She says she limits her alcohol intake and primarily does so in social settings and takes care to avoid drinking to the point where it could affect other aspects of her social and professional life.
However she says it can be hard to limit alcohol intake given the addictive nature of alcohol and peer pressure.
“I think drinking helps me relax, reduce stress and vent my emotions. And because usually we drink at night, and I myself would get happier the more I drink, I would find it hard to stop. So I would get less sleep than needed as a result.
Legal specialist Li also believes the drinking culture in China has changed between generations, with younger Chinese associating drinking as a part of socialising.
“I think unlike the older generation, Chinese people at my age today usually drink for socialising reasons.
“My father and his brothers would drink, whether alone or with company, every day, just as a life habit. But I’m different, although I enjoy drinking too.”
Statistically worrying trends
A study released in 2019 and published in The Lancet medical journal found China’s alcohol consumption had increased almost 70 per cent between 1990 and 2017.
A further study on The Global Burden of Disease involving alcohol also published in The Lancet in 2018 revealed China topped the world in alcohol related deaths, recording 59,000 alcohol-related female deaths and 650,000 male deaths. The research looked at data on alcohol-related death from 195 countries from 1990 to 2016.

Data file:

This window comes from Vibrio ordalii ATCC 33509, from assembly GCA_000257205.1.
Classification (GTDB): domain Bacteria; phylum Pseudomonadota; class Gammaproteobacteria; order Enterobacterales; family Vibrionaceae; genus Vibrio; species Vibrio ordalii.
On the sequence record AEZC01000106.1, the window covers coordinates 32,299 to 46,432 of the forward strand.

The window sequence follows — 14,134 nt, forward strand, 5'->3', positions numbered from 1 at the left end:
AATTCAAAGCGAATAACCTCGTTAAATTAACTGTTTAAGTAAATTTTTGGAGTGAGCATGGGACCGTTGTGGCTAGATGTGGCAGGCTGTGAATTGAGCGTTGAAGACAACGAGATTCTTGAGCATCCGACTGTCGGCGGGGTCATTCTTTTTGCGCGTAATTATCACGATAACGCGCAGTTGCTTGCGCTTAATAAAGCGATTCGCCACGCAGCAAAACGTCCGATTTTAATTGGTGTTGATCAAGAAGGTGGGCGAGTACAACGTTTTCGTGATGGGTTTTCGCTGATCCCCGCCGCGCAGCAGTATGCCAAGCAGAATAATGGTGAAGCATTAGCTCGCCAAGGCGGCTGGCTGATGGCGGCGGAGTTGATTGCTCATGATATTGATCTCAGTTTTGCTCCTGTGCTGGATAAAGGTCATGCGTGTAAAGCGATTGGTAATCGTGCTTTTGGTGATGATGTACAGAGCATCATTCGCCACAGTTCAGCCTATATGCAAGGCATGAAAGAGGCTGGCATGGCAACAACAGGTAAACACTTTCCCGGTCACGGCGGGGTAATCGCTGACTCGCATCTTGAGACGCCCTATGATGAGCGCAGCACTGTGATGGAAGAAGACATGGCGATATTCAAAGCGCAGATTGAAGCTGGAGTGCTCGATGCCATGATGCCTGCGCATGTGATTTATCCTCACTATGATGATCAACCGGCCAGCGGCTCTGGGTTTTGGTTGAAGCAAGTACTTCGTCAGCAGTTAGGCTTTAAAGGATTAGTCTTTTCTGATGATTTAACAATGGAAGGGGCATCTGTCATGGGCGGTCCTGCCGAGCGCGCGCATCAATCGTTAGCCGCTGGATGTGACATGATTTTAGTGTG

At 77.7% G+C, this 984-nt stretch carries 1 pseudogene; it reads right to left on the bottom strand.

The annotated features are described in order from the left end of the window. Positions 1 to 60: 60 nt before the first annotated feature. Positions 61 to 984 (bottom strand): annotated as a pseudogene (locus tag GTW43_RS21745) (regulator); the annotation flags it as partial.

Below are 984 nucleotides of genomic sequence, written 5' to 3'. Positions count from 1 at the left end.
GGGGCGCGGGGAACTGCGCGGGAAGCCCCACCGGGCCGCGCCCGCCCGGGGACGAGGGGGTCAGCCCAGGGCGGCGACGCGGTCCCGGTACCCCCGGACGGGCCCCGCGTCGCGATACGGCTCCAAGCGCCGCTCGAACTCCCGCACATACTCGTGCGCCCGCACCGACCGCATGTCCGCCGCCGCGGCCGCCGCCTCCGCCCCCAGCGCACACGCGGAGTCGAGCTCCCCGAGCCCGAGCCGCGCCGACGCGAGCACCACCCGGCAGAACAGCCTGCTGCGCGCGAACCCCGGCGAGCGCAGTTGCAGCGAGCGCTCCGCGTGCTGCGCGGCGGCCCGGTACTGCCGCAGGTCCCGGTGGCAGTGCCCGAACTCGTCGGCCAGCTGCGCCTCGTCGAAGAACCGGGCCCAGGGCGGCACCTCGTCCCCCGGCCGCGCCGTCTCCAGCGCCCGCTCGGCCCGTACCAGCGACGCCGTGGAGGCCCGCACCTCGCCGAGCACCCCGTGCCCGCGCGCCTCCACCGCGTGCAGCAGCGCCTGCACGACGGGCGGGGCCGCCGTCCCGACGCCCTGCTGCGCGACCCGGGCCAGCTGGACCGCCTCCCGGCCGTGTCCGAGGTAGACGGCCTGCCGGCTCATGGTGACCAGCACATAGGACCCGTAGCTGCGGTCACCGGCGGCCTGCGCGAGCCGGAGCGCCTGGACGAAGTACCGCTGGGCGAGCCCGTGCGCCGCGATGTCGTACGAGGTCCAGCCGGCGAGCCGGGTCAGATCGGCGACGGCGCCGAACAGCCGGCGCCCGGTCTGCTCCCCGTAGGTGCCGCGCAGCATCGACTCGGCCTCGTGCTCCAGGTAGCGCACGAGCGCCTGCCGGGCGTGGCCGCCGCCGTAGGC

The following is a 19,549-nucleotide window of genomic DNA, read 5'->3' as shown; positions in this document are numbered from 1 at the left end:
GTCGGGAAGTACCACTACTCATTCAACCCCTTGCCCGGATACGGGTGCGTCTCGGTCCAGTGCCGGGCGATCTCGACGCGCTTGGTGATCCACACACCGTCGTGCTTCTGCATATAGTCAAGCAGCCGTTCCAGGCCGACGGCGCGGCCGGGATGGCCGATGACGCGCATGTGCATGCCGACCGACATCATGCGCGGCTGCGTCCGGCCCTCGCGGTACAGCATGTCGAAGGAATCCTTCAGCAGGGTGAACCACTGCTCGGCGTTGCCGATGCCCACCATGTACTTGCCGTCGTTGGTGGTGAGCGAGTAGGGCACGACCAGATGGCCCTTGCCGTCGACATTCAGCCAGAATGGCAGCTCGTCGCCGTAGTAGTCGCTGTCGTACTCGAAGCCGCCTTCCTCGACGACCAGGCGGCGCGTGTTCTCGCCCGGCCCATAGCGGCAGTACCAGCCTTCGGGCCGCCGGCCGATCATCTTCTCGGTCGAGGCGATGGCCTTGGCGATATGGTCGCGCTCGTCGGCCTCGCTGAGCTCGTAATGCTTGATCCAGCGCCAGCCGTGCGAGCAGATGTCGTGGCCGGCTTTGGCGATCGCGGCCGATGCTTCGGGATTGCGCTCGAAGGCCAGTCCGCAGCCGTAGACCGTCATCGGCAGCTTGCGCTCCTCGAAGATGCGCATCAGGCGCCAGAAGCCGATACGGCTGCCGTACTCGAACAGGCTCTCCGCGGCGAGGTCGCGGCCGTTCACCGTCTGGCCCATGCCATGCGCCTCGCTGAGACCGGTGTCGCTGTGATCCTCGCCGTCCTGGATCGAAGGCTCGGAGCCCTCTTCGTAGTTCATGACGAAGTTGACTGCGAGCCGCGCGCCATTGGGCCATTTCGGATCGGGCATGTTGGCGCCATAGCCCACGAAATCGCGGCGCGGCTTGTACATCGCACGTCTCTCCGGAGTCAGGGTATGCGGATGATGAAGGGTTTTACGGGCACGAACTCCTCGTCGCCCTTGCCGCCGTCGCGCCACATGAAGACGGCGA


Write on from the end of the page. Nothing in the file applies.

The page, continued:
Professor Xu Gelin from the Medical School of Nanjing University, who contributed to The Global Burden of Disease study, says China’s economic transformation in the last 40 years has also been a primary driver in changing social behaviour around alcohol.
“The top factor behind increased alcohol consumption is economic growth. If you look back, historically when the economy was bad, the use of alcoholic beverages would drop, and when times were good, alcohol consumption went up again. After many years of economic growth, Chinese consumers today have shown great buying capacity.”
“Among the more serious health issues we are seeing are damage to the pancreas, liver, kidneys, violence and traffic accidents,” he says.
An addictive disorders study in 2020 into alcohol consumption in China before and during the coronavirus pandemic found that while the overall volume of alcohol consumed decreased slightly during Covid-19, there had been an increase in risky behaviour such as binge drinking, particularly among men.